Discussion in 'Entertainment, Culture, and Sports' started by edinatlanta, Dec 23, 2010.
And that is 60! Mission accomplished!
So what is the challenge for 2013?
Pretty Damn Good!
50. With summaries.
The mark of a true intellectual!
I am in.
Like you would be out?
61. The Chemistry of Tears, by Peter Carey (2012)
I'm a fan of Peter Carey's and have read nearly all of his ouevre. I think he has been declining lately, and certainly feel he is much better when he avoids realism. Sadly, this book is one of his least impressive.
Catherine Gehrig is a horologist whose clandestine lover has just died. Unable to express her grief publicly, her employer tries to help by giving her a major restoration project - the recovery of a 19th century automaton.
In her research, Catherine reads the diaries of Henry Blanding, the 19th century Englishman who commissioned the automaton from a German artisan in the hope of creating someing that might alleviate the suffering of his ailing son. Carey develops the stories of Catherine and Henry in parallel, while gradually revealing more of the nature of the automaton.
The book is a study in grief and the mechanisms people adopt to deal with it. Unfortunately the two main characters are so self-absorbed and mean-spirited as they wallow in self-pity that you just want to tell them to get over themselves. Constructing a confusing and poorly-ended tale around a handful of unlikeable characters is not exactly the path to literary success. Hopefully Carey will be back on his game next time.
117 The Unlikely Spy Daniel Silva 1995 This was Silva's first book and it shows. A rather mundane spy thriller about WW II. Except it didn't thrill. At all. And at 734 pgs it may have knocked me off the Crazy Train.
734 boring pages. Cost me my 120th book.
Clockwise counting 51/50: Mo Yan - Big Breasts and Wide Hips (1996)
Possibly an even more fantastic literary achievement than Red Sorghum, this is another fabulous story of 20th century China seen through the eyes and experiences of an indestructible woman, her eight remarkable daughters and her one weak son.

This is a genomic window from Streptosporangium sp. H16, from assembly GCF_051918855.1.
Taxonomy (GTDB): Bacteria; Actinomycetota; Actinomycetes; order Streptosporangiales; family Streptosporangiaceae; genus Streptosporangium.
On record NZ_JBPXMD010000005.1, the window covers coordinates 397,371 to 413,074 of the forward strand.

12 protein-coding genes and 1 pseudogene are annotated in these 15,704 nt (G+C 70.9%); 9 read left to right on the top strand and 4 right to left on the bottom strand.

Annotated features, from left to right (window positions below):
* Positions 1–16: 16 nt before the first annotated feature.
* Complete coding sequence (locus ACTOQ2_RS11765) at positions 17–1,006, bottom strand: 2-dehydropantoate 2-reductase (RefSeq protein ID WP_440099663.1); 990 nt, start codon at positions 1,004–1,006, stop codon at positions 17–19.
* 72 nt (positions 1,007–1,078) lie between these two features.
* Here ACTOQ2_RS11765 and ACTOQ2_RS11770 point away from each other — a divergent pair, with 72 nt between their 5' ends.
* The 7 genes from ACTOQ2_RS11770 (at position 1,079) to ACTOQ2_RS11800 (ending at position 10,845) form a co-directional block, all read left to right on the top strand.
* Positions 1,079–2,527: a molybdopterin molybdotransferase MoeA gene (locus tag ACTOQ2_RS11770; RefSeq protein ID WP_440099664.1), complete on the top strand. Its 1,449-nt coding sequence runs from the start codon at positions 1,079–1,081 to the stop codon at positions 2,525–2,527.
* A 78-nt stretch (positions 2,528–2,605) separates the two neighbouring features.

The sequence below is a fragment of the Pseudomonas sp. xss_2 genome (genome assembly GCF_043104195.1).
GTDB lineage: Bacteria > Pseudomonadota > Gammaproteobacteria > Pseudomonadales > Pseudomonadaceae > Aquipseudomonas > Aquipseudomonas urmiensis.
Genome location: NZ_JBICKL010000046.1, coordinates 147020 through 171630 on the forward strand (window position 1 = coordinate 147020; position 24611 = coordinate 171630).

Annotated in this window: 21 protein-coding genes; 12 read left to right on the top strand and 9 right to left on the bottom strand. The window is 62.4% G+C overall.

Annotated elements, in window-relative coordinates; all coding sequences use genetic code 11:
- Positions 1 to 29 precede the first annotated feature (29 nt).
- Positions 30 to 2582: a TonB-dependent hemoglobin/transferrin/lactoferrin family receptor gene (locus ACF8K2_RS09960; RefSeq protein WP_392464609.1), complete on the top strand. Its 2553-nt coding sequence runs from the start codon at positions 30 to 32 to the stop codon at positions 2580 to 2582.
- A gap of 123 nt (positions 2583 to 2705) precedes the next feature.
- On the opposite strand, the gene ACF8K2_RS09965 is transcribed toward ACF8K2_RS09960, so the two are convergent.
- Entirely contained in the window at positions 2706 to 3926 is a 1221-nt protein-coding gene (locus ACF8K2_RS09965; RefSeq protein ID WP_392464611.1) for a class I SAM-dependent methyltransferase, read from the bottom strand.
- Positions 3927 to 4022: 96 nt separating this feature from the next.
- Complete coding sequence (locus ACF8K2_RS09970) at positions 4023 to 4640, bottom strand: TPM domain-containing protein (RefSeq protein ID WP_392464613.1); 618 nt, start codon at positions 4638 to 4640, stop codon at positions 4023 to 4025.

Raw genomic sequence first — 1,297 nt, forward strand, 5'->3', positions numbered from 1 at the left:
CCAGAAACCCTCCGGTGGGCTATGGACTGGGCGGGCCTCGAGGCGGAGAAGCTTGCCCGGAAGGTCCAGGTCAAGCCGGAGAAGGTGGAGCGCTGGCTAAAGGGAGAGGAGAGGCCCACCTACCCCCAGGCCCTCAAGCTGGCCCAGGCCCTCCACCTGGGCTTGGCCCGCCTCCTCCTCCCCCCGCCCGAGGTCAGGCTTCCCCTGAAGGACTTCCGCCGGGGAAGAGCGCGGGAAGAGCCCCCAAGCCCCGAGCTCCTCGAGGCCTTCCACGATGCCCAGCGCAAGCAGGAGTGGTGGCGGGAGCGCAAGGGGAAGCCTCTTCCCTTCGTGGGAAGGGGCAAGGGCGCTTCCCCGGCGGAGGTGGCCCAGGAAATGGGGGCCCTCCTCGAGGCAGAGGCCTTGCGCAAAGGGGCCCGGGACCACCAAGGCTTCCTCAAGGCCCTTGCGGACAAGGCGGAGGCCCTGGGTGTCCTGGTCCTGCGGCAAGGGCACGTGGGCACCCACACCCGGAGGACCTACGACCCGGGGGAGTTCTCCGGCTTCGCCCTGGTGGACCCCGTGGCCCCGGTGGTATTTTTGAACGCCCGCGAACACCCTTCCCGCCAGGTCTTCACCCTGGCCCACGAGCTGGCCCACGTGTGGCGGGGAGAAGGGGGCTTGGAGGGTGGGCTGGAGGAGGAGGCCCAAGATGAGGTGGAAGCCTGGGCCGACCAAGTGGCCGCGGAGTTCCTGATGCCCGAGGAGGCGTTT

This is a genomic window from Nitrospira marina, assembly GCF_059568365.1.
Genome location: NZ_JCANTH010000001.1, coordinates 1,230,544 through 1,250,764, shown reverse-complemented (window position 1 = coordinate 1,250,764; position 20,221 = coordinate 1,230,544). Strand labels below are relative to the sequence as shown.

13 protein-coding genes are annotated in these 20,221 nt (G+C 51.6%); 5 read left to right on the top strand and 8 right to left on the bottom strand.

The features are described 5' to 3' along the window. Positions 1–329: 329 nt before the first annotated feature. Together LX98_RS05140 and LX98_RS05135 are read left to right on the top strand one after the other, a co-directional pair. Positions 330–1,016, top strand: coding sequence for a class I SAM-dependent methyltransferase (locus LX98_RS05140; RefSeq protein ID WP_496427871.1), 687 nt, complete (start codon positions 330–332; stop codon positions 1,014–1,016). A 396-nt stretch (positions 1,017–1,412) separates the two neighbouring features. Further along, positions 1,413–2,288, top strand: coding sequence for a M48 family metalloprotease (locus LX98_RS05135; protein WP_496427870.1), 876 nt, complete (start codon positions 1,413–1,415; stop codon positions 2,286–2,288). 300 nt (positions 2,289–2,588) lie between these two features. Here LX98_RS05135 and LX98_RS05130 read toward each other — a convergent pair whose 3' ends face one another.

The first 2/3rds of this book is among the best literature I have ever read. Wonderful language and an incredibly engaging story! Unfortunately, Mo Yan fails to wrap up the story in a satisfying way and the final parts feel a bit hollow. Nevertheless, I highly recommend this novel - 2012's Nobel Prize winner tells a story like no one else.
Coincidentally, my wife is reading that right now.
Coincidentally, my wife has read it too.
118. The Mark of the Assassin 1998 Daniel Silva Another hero, Michael Osbourne, CIA. Foils a plot by a secret society to acquire a billion dollar STAR WARS type defense system. The igniter for all this is a Stinger missile blowing a 747 out of the skies. Those who are blamed for it are not the people who did it. Good read
Happy New Year guys! I had a great countdown party here in Bangkok. Earlier in the day I spent some time at Kinokunya, a brilliant Japanese bookstore with a huge selection of English language books. Came away with a lot of goodies.
Will you start a new thread Steve B or do you just change the thread name again? Hope we'll get more participants this year but it was great that we were 3 to make it in 2012, a 50 % collective intellectual improvement from 2011.
119. The Marching Season Daniel Silva 1999 Our hero, Michael Osbourne is called back into the service b the CIA (where have we heard this one before). He's sent to N. Ireland to deal with a new terrorist threat. He meets again with October, who nearly kills him before they join forces and put a serious dent into the Forces of Evil.
Last of Daniel Silva so I read all of Silva, Hawkins, and Child. And I'm jonesing for MORE.
I was kinda bummed that I didn't make 120, but 119 is a good year,
I got cable earlier this AM, so I'll probably be way down in 2013.
I'd prefer just to change the date on this thread, but let me know what you guys want to do.
Happy New Year!
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